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Major Australian banks have been rocked by financial advice scandals. How are their NZ subsidiaries, and NZ regulatory framework, placed to avoid these?

Major Australian banks have been rocked by financial advice scandals. How are their NZ subsidiaries, and NZ regulatory framework, placed to avoid these?
<a href="">Image sourced from</a>

By Gareth Vaughan

Australia's major banks have lurched from one financial advisory scandal to another in recent months.

The first one to make waves features ASB's parent Commonwealth Bank of Australia. There's a doozy involving BNZ's parent National Australia Bank. (There's more on NAB's woes here). Elsewhere ANZ's role at the collapsed managed investment scheme Timbercorp has come into question, and Macquarie Private Wealth has been fingered too.

The scandals have led to a senate inquiry amid allegations of systemic misconduct and trying to conceal information from the Australian Securities and Investments Commission. Whistleblowers feature, as do forged client signatures, sackings, an apology from CBA CEO Ian Narev, and compensation for customers.

Some of the key factors at the centre of the Australian scandals are a conflict of interest through banks making money both from selling financial advice, and from the financial products the advisers sell. There has also been criticism of banks incentivising tellers to encourage customers to take products that might not be suitable for them, and advisers acting against the best interests of their clients because they're more focused on lining their own pockets through payment incentives such as commissions.

With the same banking groups dominating the New Zealand market, and many of the same processes in place, what's the picture like here?

The Financial Markets Authority (FMA) last year aired concerns about bank KiwiSaver behaviour saying in some cases the interests of customers weren't being put first, which reflected poorly on the bank’s attitude towards the customer and/or the product. FMA CEO Rob Everett told last September the regulator wasn't, however, seeing any systemic issue, but was keen to see any switching scandal nipped in the bud.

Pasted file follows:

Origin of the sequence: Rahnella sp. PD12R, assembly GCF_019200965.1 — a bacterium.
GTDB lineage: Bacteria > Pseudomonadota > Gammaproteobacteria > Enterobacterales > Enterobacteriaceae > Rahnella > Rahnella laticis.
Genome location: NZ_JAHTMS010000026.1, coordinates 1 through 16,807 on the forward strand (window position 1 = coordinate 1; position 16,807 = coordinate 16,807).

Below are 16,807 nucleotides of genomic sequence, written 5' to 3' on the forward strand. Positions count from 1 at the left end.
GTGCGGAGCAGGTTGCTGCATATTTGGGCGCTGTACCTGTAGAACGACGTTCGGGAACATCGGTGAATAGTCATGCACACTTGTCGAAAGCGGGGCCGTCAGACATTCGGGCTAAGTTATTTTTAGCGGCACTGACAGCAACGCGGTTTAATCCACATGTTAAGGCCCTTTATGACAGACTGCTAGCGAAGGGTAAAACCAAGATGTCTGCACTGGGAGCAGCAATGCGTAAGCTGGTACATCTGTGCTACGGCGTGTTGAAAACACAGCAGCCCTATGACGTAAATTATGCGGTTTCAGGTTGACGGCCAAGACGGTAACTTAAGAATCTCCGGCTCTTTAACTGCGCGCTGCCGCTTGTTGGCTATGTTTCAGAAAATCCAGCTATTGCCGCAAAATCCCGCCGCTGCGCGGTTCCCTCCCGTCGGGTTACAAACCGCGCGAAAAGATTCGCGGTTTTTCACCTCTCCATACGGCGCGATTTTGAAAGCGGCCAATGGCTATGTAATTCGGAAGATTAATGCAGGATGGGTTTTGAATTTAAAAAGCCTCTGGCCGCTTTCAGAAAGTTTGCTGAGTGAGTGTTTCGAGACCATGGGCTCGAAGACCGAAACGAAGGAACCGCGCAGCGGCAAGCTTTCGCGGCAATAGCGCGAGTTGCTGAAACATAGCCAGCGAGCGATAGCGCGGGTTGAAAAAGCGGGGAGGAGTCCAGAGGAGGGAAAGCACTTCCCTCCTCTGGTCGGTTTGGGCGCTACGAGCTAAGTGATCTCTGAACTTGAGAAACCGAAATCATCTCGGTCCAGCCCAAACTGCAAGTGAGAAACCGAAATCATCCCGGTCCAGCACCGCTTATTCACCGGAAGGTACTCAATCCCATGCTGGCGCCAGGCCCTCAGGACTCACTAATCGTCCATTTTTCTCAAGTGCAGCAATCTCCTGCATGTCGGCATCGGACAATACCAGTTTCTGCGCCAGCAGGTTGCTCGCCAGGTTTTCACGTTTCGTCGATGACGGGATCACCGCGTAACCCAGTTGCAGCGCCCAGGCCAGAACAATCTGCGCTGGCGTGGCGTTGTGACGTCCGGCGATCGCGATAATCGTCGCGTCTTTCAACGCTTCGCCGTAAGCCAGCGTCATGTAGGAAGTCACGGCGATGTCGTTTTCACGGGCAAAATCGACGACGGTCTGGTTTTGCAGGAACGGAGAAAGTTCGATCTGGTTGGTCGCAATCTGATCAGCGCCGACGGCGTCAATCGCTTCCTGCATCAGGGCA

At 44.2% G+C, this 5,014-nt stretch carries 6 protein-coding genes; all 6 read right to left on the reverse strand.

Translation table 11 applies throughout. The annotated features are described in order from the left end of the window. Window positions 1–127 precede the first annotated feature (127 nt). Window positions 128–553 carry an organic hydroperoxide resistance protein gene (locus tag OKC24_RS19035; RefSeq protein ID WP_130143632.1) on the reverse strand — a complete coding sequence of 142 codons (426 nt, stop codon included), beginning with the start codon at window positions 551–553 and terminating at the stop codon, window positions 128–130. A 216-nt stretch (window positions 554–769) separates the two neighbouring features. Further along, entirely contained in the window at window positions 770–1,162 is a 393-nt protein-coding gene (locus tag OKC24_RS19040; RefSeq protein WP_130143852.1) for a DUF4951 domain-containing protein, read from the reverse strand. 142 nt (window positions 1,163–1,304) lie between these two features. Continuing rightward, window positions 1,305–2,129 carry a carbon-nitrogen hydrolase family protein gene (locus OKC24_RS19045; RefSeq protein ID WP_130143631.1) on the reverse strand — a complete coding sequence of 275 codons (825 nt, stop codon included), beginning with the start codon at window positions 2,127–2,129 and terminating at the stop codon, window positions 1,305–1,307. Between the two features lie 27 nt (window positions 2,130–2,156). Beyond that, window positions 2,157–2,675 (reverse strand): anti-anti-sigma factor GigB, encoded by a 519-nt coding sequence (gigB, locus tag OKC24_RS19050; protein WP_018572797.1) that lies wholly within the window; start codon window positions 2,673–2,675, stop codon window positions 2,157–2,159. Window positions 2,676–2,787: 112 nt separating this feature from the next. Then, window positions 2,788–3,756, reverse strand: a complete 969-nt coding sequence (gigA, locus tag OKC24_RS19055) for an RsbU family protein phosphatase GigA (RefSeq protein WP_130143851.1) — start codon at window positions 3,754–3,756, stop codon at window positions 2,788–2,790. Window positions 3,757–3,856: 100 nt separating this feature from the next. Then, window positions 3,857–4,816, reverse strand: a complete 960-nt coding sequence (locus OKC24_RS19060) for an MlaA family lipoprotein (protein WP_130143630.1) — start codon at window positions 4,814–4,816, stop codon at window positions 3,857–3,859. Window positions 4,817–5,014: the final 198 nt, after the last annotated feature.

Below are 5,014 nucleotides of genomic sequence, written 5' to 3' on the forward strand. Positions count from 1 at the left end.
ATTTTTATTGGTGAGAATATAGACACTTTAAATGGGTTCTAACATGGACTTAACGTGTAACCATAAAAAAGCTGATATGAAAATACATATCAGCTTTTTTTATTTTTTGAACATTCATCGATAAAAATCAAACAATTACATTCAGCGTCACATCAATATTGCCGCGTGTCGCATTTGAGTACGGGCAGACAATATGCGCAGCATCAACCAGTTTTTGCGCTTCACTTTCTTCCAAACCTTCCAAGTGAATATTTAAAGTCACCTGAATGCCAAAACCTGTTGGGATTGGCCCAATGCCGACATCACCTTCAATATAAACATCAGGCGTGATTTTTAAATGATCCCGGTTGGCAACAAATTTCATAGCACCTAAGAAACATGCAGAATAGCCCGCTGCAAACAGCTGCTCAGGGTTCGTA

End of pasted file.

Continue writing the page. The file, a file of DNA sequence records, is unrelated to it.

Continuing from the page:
According to a spokesman, the FMA reckons New Zealand's regulatory framework is sound enough to enable the regulator to discover systemic financial advisory problems such as the those that have emerged via whistle blowers in Australia.

“Our monitoring of QFEs (Qualifying Financial Entities) and advisers in New Zealand during the last 18 months hasn’t uncovered any issues of a similar depth and seriousness to those reported on in Australia," an FMA spokesman told

"We believe our regulatory framework is sufficient to enable us to discover systemic problems where they may exist, given the new powers introduced under the Financial Markets Conduct Act. As part of the introduction of the new Act, further licensing requirements were introduced which have provided the regulator with a closer supervisory role than it had previously," the FMA spokesman said.

The spokesman noted the FMA outlined in its Strategic Risk Outlook its current areas of focus, which include governance and culture, conflicted conduct and sales and advice practices.

"Our ongoing monitoring of QFEs will focus on these areas."

"We are currently conducting a review of KiwiSaver sales and switching practices, as flagged at the end of last year, following the concerns we published in our QFE monitoring report in September 2014," the FMA spokesman said.

"We will continue to review behaviour and report back to QFEs and the public later this year. The review of the Financial Advisers Act is currently highlighting important issues relating to the Act and will cover how this regime works as a whole. Some of these areas are likely issues to be addressed as part of that review.”

'Robust processes'

New Zealand bank staff have naturally been watching the scandals engulfing their parent banks, or rivals, across the ditch. They maintain a different regulatory system and robust processes are in place to prevent Australian-type scandals from happening in New Zealand.

In comments attributed to its chief risk officer, Peter Whitelaw, BNZ provided detailed comments. Whitelaw said BNZ has a number of "robust processes" in place to ensure advice provided to its customers is of "the highest possible standard."

 “Doing the right thing by our customers is written into our customer promises," Whitelaw said.

BNZ doesn't pay commissions to advisers. Rather it charges a fee for services and all Authorised Financial Advisers (AFAs) are salaried.

"This encourages advisers to remain fully objective," Whitelaw said.

"In addition, BNZ AFA's incentives are measured against behavioural and customer focus metrics alongside sales achievements."

All BNZ AFAs are reviewed annually to confirm their licences are up to date.